Managers have played and still play a key role in all organizations, and in the case of work-family conciliation their role is equally crucial. Managers, with their decisions, attitudes and daily behaviour, can prevent, allow or enhance the reconciliation of work and family of their employees. They can always decide to act like a red, amber or green traffic light.
This article will present the four steps to be followed by those managers who wish to become a green light regarding conciliation issues. A path marked by emotional support, instrumental support, policy management and a role model to follow. Let’s go through said steps one by one.
Work-life balance: emotional support
It’s the easiest step and the hardest one at the same time. There are few mechanisms and few instructions in this first step. Basically, it revolves around knowing how to become aware of the work-life balance issues within the team.
In order to implement it, it’s necessary to be aware of the serious consequences that the lack of conciliation entails for the organization. Moreover, it is a matter of being attentive to the needs of each employee and opening up a space for anyone to expose how a lack of balance harms their professional and personal life. In short, it is about knowing how to listen with your heart.
Work-life balance: instrumental support
Once the problem has been detected, it is necessary to solve it. Instrumental support refers to the tools available to the manager in order to promote work-family conciliation.
Be it through formal policies or informal flexibility measures, the aim is to provide a solution to the needs that the employee has expressed. The aim is always to reverse a lack of balance that has negative consequences for the organization, the employee and his/her family.
Work-life balance: policy management
The third step managers should take is to convey all the company’s policies properly. Managers should openly, clearly and transparently make the range of policies that the company offers known.
Recent studies state that many employees in large organizations are not well aware of their own company’s flexibility policies —lack of communication—, and if they are, they often perceive that these (generic) policies are not aimed towards them —lack of legitimacy—.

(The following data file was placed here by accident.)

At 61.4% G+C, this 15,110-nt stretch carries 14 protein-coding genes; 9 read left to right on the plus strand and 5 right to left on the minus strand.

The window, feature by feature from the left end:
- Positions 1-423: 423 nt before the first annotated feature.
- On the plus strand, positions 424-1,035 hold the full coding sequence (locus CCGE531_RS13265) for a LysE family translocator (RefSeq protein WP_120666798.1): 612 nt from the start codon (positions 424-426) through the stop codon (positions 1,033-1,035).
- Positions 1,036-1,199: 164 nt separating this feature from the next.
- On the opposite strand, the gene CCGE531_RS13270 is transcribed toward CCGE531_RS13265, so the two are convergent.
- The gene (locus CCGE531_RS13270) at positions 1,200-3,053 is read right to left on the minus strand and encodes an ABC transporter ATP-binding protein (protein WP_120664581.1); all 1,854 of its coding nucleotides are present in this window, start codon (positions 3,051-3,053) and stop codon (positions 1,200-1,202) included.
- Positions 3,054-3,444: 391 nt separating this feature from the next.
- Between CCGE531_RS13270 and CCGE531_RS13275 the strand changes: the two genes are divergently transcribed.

The role of a manager who wants to promote a real work-family balance is to be an active and proactive spokesperson for such policies.
Work-life balance: role model
It’s the most compromising point. In order to promote a real work-life balance in the team, would it suffice to provide emotional and instrumental support and a good management of the existing policies? Or is it necessary to act as a role model as well?
Most pieces of research suggest that the latter point is crucial. It is not enough to listen, solve, and manage policies. The manager must be an example to follow in terms of flexibility policies. The supervisor-subordinate relationship is never completely symmetrical, and it is very difficult to successfully promote balance if the person making that invitation works overtime.
Managers must be aware of their preponderant role in organizations. Many employees aspire to similar positions, and they feel that this should be the right path to follow. It is very difficult to become a green light in work-life balance if one is not an example to follow.
Similarly, being an example to follow in conciliation policies is not enough for the team to enjoy a real balance, as workers can think that the manager enjoys said benefits thanks to his position. For this to happen, it is necessary that exemplary managers continue to offer emotional and instrumental support, and effective policy management.